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Sleep Regression: Frequently Asked Questions

Over a year ago I wrote a post about Little Miss’ bout of sleep regression. Since then it has become the highest searched topic on my blog. Due to its popularity, I decided to write up a list of frequently asked questions as a better way to explain the term sleep regression.

Sleep Regression: FAQWhat is sleep regression?

Basically, sleep regression is when your baby or toddler’s sleeping pattern becomes worse despite a normal bedtime routine. A baby who has been sleeping through the night for weeks might begin waking up multiple times per night or show a general distaste for bedtime. So if nothing has changed drastically in the past week and your once good sleeper is waking up at night, he or she is probably experiencing a sleep regression.

When does it happen?

Sleep regressions tend to happen at distinct ages and developmental stages. Generally speaking, this around the ages of:

Every baby is different so your child may experience a sleep regression earlier or later. Use the above list as a general guideline.

What causes sleep regressions?

There are many factors that can cause sleeping problems. The most popular factors can be a mixture of the following:

  • Illness
  • Growth spurt
  • Teething
  • Changes in room temperature (Is it too hot or too cold?)
  • Developmental milestones (learning to sit up, roll, or crawl for example.)

How can I help?

The first step to dealing with a sleep regression, is determining what the problem actually is. Your job is to rule out the causes until the culprit is found. Start by kicking your investigation skills into gear.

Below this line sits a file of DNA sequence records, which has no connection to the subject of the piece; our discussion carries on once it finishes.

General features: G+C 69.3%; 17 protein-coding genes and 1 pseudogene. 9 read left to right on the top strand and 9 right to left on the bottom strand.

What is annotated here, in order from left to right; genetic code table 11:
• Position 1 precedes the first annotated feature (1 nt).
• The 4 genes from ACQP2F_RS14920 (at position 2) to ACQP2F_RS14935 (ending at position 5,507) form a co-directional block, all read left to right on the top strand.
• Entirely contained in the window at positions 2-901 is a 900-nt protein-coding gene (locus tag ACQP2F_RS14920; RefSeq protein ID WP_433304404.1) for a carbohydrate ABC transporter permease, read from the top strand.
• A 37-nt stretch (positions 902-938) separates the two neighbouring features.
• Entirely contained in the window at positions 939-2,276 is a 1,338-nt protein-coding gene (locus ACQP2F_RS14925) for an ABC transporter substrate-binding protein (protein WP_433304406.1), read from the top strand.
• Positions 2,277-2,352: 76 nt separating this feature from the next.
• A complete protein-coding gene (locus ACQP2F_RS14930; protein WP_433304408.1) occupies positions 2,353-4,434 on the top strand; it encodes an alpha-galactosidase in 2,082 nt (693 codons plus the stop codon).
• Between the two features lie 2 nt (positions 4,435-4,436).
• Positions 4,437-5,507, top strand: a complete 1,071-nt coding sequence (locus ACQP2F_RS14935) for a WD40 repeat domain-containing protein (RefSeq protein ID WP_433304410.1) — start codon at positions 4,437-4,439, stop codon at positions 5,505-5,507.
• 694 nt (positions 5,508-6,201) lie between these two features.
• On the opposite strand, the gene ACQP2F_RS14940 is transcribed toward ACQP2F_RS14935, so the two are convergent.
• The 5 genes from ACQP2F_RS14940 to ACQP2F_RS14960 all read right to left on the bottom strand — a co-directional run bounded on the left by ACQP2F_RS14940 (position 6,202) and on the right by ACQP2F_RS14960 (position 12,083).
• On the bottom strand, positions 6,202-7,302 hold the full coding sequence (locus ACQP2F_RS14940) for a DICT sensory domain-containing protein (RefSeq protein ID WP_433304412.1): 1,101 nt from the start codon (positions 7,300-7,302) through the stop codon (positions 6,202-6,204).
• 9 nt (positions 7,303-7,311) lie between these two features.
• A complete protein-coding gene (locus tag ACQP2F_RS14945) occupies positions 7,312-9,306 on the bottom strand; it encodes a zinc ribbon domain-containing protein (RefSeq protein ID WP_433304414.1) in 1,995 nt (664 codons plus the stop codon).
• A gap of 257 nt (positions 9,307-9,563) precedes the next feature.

• If you suspect an illness, have your baby seen by a doctor to rule out any infections they could be harboring.
  • If your baby becomes a bottomless pit and is constantly eating, he or she could be in the middle of a growth spurt. Try to get him or her to eat more during the day to help get rid of the night time hunger pangs.
  • Teething is never fun. Sometimes a dose of Advil is all that is needed.
  • Adjust the thermostat.
  • When your baby reaches a development milestone. (Rolling for example) Try to give him or her plenty of time during the day to practice. This should help deter any late night shenanigans.

Most sleeping problems will correct themselves over time. But by knowing the problem, you can attempt to speed up the process.

Will it ever end?!

Yes! There is light at the end of the tunnel. It may take days or weeks to return to normal, but it’ll happen. Stock up on coffee.

Photo courtesy of: Vetto


  1. Now that you mention it, I remember this happening to both of my boys. They both went from sleeping well through the night to waking up waaaay too early (and not going back to bed). You’re also right that it gets better. I guess the fact that I didn’t even remember it until you brought it up is evidence of that! 🙂

  2. Little Miss hit every sleep regression on the nose. I remember the first time we were looking online to figure out what was wrong and sure enough she was 3 weeks to the day. That pretty much continued to her first birthday!